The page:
Long-term capital gain

(redirected from Long-term capital loss)

Long-term capital gain

A profit on the sale of a security or mutual fund share that has been held for more than one year.

Long-Term Capital Gain

The profit one realizes by selling a position one has held for longer than one year. For example, if one buys a stock or bond and sells it five years later for more than what one paid, this is considered a long-term capital gain. The government wishes to encourage long-term investment, and as such, long-term capital gains are usually entitled to preferential treatment for tax purposes; that is, they are taxed at a lower rate than most other income. See also: Long-term capital loss.

Long-term capital gain (or loss).

When you sell a capital asset that you have owned for more than a year at a higher price than you paid to buy it, any profit on the sale is considered a long-term capital gain.

If you sell for less than you paid to purchase the asset, you have a long-term capital loss.

Unlike short-term gains, which are taxed at your income tax rate, most long-term gains on most investments, including real estate and securities, are taxed at rates lower than the rates on ordinary income. Currently, those rates are 15% if you're in the 25% tax bracket or higher, and 5% if you are in the 10% or 15% bracket.

You can deduct your long-term losses from your long-term gains, and your short-term losses from your short-term gains, to reduce the amount on which potential tax may be due. You may also be able to deduct up to $3,000 in accumulated long-term losses from your ordinary income and carry forward losses you can't use in one tax year to deduct in the next tax year.

long-term capital gain

A gain on the sale of an asset held for more than one year.Currently longterm capital gains enjoy reduced tax rates over those imposed on short-term capital gains.

References in periodicals archive ?
generates $2,000 of ordinary income and $7,000 of long-term capital loss and makes a $5,000 distribution to A.
So, you cannot claim relief for any long-term capital loss.
If Tim sells the stock at $2 per share after the restrictions lapse, he will realize a $2 per share long-term capital loss.
If she waited more than 30 calendar days between the, sale and the repurchase, the $11,000 long-term capital loss is recognized and the holding period starts anew for the "new" stock with a $23,000 cost basis.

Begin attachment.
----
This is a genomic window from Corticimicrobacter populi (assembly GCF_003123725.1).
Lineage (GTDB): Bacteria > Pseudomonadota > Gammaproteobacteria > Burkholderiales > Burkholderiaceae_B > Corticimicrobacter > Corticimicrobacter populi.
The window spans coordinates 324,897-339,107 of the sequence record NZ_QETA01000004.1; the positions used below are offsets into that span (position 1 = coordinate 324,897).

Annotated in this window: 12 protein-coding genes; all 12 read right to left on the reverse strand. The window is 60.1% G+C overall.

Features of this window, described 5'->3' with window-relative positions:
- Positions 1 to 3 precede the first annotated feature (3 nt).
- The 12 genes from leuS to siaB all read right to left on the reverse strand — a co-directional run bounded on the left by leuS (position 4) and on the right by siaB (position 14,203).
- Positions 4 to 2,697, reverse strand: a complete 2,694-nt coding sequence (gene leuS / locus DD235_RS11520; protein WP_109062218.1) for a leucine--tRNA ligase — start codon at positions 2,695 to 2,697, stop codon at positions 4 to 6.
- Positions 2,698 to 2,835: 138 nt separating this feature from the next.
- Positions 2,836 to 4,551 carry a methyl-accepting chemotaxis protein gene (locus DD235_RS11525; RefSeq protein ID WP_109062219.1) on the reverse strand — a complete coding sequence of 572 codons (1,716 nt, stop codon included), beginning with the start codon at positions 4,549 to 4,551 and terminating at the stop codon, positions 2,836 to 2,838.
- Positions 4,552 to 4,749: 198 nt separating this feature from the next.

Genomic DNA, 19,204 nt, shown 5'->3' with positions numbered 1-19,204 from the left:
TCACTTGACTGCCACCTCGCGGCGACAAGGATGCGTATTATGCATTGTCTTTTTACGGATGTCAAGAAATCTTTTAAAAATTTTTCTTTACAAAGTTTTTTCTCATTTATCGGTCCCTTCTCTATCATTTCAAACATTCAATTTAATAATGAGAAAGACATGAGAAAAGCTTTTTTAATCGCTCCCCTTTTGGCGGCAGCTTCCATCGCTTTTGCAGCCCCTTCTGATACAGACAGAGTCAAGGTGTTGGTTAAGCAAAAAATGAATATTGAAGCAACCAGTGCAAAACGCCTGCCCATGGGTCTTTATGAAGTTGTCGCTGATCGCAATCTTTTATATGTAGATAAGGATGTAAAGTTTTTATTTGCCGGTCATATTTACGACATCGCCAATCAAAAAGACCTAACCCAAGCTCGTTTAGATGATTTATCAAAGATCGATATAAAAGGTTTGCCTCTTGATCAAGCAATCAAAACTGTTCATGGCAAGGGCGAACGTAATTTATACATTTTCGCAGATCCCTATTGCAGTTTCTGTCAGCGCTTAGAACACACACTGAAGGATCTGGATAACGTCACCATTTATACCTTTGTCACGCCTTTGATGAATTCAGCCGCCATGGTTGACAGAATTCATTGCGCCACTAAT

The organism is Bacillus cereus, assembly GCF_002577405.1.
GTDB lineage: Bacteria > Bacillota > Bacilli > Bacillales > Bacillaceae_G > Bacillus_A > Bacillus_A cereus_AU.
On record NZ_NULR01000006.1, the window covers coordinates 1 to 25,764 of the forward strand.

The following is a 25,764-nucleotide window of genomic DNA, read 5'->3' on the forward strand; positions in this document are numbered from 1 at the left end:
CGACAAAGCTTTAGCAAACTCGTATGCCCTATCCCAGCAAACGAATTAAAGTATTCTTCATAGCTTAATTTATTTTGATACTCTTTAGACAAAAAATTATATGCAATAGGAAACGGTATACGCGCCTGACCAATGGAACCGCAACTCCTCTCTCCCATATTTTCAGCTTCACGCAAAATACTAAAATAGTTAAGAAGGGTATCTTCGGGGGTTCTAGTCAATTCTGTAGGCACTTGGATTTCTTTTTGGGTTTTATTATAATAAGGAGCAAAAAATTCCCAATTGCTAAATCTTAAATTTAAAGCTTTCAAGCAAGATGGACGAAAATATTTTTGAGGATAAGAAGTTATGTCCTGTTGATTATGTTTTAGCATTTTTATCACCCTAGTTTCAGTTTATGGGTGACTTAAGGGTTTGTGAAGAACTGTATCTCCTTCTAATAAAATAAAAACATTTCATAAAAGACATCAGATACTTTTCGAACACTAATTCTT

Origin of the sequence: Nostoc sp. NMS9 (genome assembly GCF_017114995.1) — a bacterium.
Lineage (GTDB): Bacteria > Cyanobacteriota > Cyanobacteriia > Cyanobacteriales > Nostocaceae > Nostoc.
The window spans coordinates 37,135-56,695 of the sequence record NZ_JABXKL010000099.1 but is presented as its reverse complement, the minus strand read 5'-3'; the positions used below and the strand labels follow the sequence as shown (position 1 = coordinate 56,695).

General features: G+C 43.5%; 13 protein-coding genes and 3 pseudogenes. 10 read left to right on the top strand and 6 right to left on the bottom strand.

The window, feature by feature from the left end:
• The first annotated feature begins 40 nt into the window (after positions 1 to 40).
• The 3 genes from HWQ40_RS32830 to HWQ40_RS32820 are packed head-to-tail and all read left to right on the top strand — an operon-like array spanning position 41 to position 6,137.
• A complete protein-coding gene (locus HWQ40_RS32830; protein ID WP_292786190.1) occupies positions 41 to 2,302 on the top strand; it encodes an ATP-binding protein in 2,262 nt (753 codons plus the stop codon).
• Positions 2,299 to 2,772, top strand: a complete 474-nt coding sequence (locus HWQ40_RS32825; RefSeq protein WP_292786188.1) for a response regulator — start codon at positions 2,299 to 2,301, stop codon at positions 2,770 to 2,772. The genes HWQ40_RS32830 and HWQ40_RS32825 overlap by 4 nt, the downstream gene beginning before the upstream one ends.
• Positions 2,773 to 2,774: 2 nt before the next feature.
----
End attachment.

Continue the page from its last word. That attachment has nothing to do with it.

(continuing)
1244 stock, any resulting loss will be short-term or long-term capital loss, depending on when the contribution was made.
For long-term gains and losses, a net loss from the 28% group (including long-term capital loss carryover) would offset any gains from the 25% group and, then, any from the 20% group.
shareholder's at preferential rates, and any such loss will be treated as long-term capital loss and subject to limitations.
1, he sells his original 100 shares for $12 per share for a long-term capital loss of $1,800 ($1,200 sales proceeds less $3,000 basis).
To the extent indexing creates or increases an ordinary loss on the sale of property, its application would be barred and the incremental ordinary loss treated as a long-term capital loss.
On this redemption the client would generate a long-term capital loss of $3,315 (442 shares x l$17.
To the extent the Liquidating Trust makes payments on account of liabilities assumed by the Liquidating Trust that were not taken into account in determining the amount of the constructive distribution, the stockholders will be able to claim a long-term capital loss (provided they held their Salient stock for more than one year) in the year of such payments.
This resulted in a short-term capital loss of $5,663 and a long-term capital loss of $2,000 for the Technology fund and a short-term capital gain of $9,984 and a long-term capital loss of $4,708 for the Summit fund.

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